Taking a stand against global government-backed internet shutdowns, the cosmetics retailer will launch its #KeepItOn campaign this Black Friday.
A collaboration with digital rights organisation Access Now, the campaign will run on Lush.com and in 40 countries across the world where Lush staff will talk up the political strategy. There will also be an attempt to get people to register their signatures to a petition urging world leaders to keep the internet open.
When the campaign ends (7 December), the petition will be handed to government leaders at the UN’s Internet Governance Forum in Mexico, where they will be discussing the future of an open internet.
“To have your internet shut down is so rare in Western culture, however people across the world are suffering it on a regular basis,” says Lush’s chief digital officer Jack Constantine.
And you thought they just sold fancy soaps.
Despite being one of the first major UK brands to make Black Friday a buzzy in-store event, Asda is distancing itself from the shopping day.
In a 30-second reactive video, the supermarket has done a mannequin challenge (where people freeze looking like they are in the middle of doing something) in one of its stores as it pokes fun at the hostile encounters that occurred at Asda during Black Friday in 2013 and 2014. One woman is seen lying on top of a TV, while two people also tussle over a leg of Serrano ham.
The twist? Asda has low prices every day, not just on Black Friday. Yes. The greatest twist since you found out Bruce Willis was a ghost.
Repeating last year’s #OptOutside campaign, the US-based outdoor clothing retailer is giving its 12,287 staff paid holiday on Black Friday.
But this isn’t just a nice gesture to help staff with their Thanksgiving food hangovers. The move is a bid to promote the benefits of customers exploring the great outdoors with their families instead of going shopping.
While shutting down on Black Friday might sound like suicide for a US retailer, REI’s chief executive Jerry Stritzke says it is the right decision: “We did not experience any negative consequence financially from doing this move last year.”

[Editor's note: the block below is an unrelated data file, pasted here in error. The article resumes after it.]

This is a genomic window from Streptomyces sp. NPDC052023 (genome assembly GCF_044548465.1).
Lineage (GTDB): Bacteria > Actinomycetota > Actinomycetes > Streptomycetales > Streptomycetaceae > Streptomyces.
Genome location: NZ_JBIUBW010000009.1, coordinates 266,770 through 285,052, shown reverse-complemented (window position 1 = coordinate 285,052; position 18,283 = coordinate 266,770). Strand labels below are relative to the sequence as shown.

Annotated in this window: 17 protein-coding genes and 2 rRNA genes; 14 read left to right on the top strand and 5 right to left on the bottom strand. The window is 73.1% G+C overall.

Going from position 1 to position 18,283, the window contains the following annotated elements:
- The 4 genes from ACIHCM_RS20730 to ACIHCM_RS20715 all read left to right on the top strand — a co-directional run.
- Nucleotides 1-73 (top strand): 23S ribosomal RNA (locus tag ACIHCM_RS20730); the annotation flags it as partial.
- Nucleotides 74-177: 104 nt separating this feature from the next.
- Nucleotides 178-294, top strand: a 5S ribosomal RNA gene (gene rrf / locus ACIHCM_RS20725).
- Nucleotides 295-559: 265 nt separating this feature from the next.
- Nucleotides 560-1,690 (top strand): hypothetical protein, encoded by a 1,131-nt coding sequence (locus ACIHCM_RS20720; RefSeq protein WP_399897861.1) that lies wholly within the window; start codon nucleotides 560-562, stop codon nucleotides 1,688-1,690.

Another trip across the pond and another outdoor gear retailer doing a good deed. For Black Friday, Patagonia will donate 100% of its sales to grassroots environmental groups.
The donations will come from sales at both its 80 global stores and Patagonia.com.
With President-elect Donald Trump previously questioning global warming and suggesting it is a myth created by the Chinese, Patagonia says it wanted to take a stand on Black Friday.
“We definitely came up with the idea after the election,” explains Lisa Pike Sheehy, vice-president of the brand’s environmental activism division. “This is a difficult and divisive time for our country. I believe the environment is something we can all come together on. Environmental values are something we all embrace.”
Food chain and premium supermarket pie brand Pieminister will open pop-up shops at 10 of its UK restaurants in the UK in a move it is cleverly calling ‘Black Pieday’.
Teaming up with homeless charity Shelter, it will be giving away surplus frozen stock to consumers in exchange for a donation.
Pieminister says it sold all its pies in one hour when it debuted the scheme in its Bristol restaurant last year and raised £2,000. It will be aiming for at least £20,000 this time around.
“Black Friday has connotations of spending lots of money on stuff you might not need, so we saw a chance to turn it on its head and do something good,” says a Pieminister spokeswoman.